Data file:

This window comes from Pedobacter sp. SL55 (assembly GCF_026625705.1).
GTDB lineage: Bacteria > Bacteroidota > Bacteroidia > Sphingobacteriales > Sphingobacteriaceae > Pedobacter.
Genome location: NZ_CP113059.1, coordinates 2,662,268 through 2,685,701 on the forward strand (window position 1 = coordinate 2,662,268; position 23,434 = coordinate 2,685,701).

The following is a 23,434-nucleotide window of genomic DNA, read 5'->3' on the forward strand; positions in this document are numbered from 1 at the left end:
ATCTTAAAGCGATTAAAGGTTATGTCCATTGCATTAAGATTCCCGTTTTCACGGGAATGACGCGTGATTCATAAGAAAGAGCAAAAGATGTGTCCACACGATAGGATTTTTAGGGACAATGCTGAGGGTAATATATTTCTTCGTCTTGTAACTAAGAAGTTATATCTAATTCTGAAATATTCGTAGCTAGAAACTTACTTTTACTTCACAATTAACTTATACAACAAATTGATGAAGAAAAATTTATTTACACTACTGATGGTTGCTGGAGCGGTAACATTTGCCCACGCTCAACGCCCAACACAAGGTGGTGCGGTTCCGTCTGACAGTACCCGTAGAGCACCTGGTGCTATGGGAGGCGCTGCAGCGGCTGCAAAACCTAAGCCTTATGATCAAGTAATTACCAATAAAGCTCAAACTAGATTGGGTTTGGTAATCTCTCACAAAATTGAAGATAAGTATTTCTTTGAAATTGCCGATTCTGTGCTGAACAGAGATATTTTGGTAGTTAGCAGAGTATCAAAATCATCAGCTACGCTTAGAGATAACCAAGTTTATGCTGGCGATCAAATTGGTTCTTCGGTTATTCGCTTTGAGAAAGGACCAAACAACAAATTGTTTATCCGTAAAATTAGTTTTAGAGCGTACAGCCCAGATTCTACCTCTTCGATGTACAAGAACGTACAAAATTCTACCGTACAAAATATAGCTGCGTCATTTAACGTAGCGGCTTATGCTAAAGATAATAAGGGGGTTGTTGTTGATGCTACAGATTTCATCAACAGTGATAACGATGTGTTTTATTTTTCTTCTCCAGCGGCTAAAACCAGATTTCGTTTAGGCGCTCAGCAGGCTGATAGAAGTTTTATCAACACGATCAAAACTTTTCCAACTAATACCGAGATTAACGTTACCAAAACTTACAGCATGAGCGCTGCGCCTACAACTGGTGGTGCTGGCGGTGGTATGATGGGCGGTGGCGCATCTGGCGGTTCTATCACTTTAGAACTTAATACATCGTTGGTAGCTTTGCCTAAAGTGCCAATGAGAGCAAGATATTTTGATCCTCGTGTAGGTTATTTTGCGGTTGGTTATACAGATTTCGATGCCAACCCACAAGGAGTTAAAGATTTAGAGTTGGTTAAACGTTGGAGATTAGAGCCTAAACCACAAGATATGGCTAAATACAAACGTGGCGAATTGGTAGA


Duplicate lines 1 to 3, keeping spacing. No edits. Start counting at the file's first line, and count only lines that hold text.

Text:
This window comes from Pedobacter sp. SL55 (assembly GCF_026625705.1).
GTDB lineage: Bacteria > Bacteroidota > Bacteroidia > Sphingobacteriales > Sphingobacteriaceae > Pedobacter.
Genome location: NZ_CP113059.1, coordinates 2,662,268 through 2,685,701 on the forward strand (window position 1 = coordinate 2,662,268; position 23,434 = coordinate 2,685,701).